Smithsonian divisions often collaborate with each other as well. Since the majority of the equipment in analog AV archiving can be hard to find, the AV archivists group (AVAIL) here at the Smithsonian created an internal registry of the different equipment owned by each of the divisions, so that we can work together to share resources. The list includes information on the number of decks of a particular type owned by a given division, as well as whether or not they are currently in working condition. This makes it so that when I come across a Hi8 tape in our collections, a format that we do not have a deck for, I can simply consult the registry and contact the appropriate division to see if their deck might be available for me to use. Through the AVAIL listserv, we have also shared our knowledge of different migration errors to help each other solve unusual problems.
Ultimately, it's important to collaborate with others in and outside your field because the knowledge of the many is often more comprehensive than the knowledge of few. Additionally, we are all working towards the same goal of preserving our collections in the best possible way, so working together allows us to optimize our resources and our time. How has collaboration helped you in your field of work?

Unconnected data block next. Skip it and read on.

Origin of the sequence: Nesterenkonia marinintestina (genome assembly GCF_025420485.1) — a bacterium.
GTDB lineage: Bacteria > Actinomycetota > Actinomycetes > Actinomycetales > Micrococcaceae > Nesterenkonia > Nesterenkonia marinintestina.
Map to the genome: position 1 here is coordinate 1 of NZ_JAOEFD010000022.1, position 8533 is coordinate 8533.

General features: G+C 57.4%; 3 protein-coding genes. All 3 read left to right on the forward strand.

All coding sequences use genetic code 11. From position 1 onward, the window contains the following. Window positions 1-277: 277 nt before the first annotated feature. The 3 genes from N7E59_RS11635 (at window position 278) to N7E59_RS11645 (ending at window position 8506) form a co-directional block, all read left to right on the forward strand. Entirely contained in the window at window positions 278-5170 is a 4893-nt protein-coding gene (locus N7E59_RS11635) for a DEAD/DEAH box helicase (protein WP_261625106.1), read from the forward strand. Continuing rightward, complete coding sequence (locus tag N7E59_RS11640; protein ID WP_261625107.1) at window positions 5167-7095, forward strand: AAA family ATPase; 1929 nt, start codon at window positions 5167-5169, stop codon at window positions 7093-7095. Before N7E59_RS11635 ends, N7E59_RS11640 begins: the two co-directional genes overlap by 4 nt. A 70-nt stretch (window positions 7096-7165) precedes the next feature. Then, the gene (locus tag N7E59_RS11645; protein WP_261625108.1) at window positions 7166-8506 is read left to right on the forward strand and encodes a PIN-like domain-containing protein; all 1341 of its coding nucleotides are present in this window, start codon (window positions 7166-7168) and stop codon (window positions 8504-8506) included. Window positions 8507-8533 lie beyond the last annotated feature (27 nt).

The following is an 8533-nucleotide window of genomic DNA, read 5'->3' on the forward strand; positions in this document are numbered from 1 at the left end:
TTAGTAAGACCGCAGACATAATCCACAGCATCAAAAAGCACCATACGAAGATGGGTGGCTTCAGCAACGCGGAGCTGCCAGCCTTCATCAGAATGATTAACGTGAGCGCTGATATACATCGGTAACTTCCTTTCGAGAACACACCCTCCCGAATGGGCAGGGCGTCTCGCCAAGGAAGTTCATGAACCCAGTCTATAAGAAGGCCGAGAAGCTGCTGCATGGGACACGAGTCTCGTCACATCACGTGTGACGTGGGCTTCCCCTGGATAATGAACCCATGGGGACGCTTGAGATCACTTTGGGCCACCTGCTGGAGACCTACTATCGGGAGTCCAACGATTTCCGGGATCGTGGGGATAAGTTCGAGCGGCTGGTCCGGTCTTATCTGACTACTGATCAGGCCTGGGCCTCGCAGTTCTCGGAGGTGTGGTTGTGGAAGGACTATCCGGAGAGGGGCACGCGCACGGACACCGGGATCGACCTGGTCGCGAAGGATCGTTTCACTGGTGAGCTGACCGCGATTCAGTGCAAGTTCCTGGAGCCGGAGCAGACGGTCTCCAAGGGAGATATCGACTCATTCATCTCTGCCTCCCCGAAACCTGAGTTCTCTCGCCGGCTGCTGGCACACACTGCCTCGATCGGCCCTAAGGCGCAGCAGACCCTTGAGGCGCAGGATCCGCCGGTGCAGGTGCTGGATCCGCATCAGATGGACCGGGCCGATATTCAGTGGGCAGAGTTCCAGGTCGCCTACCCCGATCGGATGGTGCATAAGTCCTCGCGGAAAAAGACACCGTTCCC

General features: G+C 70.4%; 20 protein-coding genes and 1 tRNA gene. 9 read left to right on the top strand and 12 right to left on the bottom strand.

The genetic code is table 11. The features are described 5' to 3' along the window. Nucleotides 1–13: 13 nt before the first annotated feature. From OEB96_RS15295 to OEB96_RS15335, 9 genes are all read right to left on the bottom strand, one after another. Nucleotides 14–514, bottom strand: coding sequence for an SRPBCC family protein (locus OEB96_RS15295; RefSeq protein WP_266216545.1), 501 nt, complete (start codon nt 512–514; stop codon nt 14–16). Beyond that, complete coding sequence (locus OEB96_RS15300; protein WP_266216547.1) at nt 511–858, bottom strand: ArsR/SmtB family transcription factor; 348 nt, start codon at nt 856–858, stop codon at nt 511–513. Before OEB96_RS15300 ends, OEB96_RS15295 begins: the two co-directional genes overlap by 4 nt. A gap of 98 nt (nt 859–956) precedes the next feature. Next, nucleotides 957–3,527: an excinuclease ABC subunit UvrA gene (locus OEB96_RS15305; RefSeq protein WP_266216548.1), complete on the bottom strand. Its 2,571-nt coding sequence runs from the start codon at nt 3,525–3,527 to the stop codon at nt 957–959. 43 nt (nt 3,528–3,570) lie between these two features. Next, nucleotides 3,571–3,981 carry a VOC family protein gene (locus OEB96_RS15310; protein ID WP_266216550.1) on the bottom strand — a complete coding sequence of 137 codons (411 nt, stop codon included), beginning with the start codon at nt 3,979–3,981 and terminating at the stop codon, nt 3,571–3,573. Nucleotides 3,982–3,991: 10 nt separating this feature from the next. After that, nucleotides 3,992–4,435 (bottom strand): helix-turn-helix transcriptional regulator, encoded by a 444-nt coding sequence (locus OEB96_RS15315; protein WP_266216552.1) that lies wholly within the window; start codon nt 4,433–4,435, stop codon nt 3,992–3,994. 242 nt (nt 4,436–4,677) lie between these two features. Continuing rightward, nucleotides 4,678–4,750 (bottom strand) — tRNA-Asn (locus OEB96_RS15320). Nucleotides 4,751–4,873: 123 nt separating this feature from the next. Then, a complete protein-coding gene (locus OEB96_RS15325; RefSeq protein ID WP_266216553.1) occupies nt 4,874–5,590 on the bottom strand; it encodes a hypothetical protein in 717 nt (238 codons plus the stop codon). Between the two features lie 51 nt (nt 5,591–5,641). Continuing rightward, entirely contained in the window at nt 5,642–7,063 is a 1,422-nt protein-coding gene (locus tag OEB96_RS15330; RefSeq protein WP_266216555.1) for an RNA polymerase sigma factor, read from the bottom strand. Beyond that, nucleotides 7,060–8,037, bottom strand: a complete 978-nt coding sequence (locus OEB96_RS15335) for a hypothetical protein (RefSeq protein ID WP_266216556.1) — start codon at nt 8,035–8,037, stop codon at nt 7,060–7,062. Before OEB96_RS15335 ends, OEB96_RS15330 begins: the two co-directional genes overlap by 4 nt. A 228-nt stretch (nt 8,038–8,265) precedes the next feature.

- Smithsonian AV Archivists Tumblr
- The End of the Beginning: A Born Digital Survey at the Smithsonian Institution, The Bigger PIcture, Smithsonian Institution Archives
- Audiovisual conservation resources, Library of Congress
- Archives Month across the Smithsonian
- A bold plan from the National Archives - Digitize their analog records, all 12 billion pages of them. [via AOTUS blog, NARA]
- An epic road trip - Collecting on the road with Jason Stieber, National Collector, Archives of American Art. [via Smithsonian Collections Blog]
- Now availble - DigDC, a new online archive of Washington D.C. history created by the D.C. Public Library’s Special Collections department. [via Washington Post]
- Documenting events as the are happening - A conversation with Howard Besser and the efforts of Activist Archivists in saving the records of the "Occupy" movement. [via The Signal: Digital Perservation, LOC]